Changes in Sublogix Version 1.2

I’ve pushed version 1.2 of Sublogix to NuGet. There’s some changes in how the custom entity templates are created by default. In previous versions of Sublogix, the custom entity templates used the display names for tables and fields in SalesLogix to create classes and properties. This caused several problems such as:

  1. Localized/International versions of SalesLogix had many characters in the display names that would cause isseues when used as table & field names.
  2. If a display name was changed (user’s see these display names when building groups and several other places) then when the entities were generated again your properties would be different and you’d have to change code that references the old property name.

The new change in version 1.2 of Sublogix now uses the table & field names by default for the entity class names and properties. There is an option to use the display names still if you’d like in the entity template settings file. This means that the built in entites in Sublogix will be using table name and field names for the entities rather than the display names as it used previously. So, if you’re upgrading Sublogix in an existing project you’ll need to do a one-time remapping of code from the old property names to the new ones where the display name was different than the field or table name. But at least you’ll now be able to avoid changing code if someone needs to change a display name somewhere. If you’d like to avoid this you can either just not upgrade to 1.2 of Sublogix or upgrade and change the template settings file to continue to use display names for the entity names and properties.

Some Background on Entity Templates

Sublogix uses Visual Studio T4 templates to generate code for the entities based on what the schema includes in your SalesLogix database. Out of the box, Sublogix includes an enity model based on the standard SalesLogix blank database. You can drop the templates into Visual Studio, modify the connection properties in the template settings file and then Visual Studio will transform the templates into an actual C# code file by connecting to your SalesLogix database and analyzing the tables & fields and then emitting the code for those tables & fields. When you use Sublogix, if all you need to do is work with the standard out of the box SalesLogix tables, you don’t need to use the templates at all – you can just use the entity model built into Sublogix. If you need to work with anything custom, such as custom fields to out of the box tables or completely custom tables, then you can use the entity templates to generate your entity model based on your database schema.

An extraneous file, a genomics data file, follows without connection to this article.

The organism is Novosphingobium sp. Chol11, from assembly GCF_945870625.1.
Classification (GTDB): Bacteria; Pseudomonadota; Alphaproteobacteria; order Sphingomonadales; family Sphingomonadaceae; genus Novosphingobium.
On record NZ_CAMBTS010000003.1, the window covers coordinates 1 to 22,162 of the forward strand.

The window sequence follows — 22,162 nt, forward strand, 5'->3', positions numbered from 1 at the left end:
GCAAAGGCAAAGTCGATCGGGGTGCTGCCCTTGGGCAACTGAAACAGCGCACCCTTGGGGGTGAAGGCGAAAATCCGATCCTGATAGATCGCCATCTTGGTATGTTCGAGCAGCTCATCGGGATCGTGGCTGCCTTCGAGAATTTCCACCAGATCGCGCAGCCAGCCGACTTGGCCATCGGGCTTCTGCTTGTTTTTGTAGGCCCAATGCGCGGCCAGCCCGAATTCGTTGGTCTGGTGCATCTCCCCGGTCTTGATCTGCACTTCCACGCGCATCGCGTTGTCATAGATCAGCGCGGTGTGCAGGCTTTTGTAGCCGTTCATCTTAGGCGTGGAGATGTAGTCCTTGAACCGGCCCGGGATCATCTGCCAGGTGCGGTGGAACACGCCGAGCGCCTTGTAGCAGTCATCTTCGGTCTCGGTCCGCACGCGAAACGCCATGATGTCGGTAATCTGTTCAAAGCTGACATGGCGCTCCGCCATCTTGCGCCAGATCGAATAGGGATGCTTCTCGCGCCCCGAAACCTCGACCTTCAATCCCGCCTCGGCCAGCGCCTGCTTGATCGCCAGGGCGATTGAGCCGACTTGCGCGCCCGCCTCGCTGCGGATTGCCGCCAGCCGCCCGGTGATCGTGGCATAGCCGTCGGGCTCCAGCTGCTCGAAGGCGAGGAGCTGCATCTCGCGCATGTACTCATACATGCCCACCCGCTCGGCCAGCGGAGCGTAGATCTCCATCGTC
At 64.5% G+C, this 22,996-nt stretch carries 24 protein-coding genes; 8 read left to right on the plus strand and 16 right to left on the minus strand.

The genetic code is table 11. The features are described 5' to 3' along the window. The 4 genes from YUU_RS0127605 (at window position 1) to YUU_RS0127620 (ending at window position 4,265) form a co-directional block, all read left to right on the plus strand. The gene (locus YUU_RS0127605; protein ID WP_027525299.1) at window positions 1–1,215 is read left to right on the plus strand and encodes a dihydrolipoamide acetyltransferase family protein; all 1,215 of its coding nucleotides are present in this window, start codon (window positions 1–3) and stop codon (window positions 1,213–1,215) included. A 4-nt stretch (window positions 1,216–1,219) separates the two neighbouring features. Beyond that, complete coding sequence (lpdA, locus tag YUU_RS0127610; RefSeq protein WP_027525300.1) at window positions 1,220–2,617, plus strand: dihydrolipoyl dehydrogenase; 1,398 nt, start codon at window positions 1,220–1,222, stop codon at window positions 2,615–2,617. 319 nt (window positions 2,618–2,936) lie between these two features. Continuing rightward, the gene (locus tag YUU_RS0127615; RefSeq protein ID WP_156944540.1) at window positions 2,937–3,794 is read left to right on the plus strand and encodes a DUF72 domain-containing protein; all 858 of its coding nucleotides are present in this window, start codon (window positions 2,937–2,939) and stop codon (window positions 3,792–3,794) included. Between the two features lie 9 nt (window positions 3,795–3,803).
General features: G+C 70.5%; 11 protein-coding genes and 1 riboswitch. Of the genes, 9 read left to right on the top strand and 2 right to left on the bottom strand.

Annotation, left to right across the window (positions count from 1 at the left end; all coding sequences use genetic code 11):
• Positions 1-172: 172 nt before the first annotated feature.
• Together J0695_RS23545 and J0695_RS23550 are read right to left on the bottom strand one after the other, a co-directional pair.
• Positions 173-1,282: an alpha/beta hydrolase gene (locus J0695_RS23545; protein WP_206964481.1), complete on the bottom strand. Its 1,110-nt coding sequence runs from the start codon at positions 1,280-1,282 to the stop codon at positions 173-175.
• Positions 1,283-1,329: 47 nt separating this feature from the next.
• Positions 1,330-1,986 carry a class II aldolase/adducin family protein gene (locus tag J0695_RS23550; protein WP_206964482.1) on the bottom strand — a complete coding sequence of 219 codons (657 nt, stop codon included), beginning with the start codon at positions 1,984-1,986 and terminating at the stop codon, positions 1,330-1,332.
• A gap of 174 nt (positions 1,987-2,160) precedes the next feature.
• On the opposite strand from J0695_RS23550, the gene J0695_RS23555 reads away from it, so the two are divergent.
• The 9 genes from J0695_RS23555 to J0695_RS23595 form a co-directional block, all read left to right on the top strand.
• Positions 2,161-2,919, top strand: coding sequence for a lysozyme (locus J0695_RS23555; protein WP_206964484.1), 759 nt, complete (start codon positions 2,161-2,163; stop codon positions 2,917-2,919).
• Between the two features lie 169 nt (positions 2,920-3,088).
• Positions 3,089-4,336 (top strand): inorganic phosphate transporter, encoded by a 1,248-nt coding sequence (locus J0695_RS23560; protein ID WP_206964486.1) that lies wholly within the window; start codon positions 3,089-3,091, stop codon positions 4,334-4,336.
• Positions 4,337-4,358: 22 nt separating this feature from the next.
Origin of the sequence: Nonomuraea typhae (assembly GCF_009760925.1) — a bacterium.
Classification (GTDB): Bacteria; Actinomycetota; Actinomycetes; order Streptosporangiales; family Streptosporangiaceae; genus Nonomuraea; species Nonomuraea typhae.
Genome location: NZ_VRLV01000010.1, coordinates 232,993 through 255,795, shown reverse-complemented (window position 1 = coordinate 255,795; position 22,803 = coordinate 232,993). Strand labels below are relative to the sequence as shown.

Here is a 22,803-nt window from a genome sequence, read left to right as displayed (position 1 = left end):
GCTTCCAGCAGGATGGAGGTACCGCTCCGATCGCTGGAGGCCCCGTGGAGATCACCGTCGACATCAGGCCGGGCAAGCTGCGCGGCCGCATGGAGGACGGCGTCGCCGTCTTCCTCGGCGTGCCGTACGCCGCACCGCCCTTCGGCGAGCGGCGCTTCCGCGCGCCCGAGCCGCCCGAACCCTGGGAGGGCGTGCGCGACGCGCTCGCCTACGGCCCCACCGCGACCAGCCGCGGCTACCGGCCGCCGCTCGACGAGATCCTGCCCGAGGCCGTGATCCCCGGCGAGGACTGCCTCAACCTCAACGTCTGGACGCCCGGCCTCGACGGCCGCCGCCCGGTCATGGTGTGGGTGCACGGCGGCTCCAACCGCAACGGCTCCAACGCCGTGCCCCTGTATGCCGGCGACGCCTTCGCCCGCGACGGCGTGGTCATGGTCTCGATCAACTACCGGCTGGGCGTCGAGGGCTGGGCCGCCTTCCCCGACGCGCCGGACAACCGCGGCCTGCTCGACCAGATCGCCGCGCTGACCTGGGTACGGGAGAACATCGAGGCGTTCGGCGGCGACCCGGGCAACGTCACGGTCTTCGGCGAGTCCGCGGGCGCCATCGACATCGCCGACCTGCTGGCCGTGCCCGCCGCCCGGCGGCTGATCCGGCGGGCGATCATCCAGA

Field and table names will still be pascal cased and dashes and underscores removed for the entity names & properties. MYFIELDNAME will end up being Myfieldname and MY_FIELD_NAME will end up being MyFieldName. There’s a few other special circumstances, such as if the field name is the same as the table name, for those the value “Name” will be appended to the end. For example, the ACCOUNT field on the ACCOUNT table will end up being AccountName (you can’t have a property the same name as the class it’s in). Also, it looks for ending “ID” and makes that “Id” and the built in CREATEDATE/USER & MODIFYDATE/USER will be properly cased. Using the field & tables names don’t end up as pretty, but it will be easier to work with going forward and less prone to errors and code changes.

Getting Sublogix

Sublogix continues to be distributed via the NuGet packaging system only. To date it’s had 240 downloads from NuGet since they started tracking downloads, that number doesn’t include any downloads before they started keeping track of that which was several versions into NuGet. How is this working? Would a non-NuGet option be worthwhile? If I were to make the Sublogix source code publically available on github would anyone be interested in contributing? There is much work to be done in the expression trees for using Linq expressions for the Repository.Find overload (it is currently pretty limited in the kinds of expressisons it can handle). Thoughts? Feedback?

ABOUT THE AUTHOR

Ryan Farley

Ryan Farley is the Director of Development for Customer FX and creator of slxdeveloper.com. He’s been blogging regularly about SalesLogix since 2001 and believes in sharing with the community. He loves C#, Javascript, Python, web development, open source, and Linux. He also loves his hobby as an amateur filmmaker.

1 Comment

  1. Hi, Ryan!

    What’s about your plans to push sublogix to github?
    I need some customizations in it (Operator.IsNotNull and etc.) and want to participate.

    Reply

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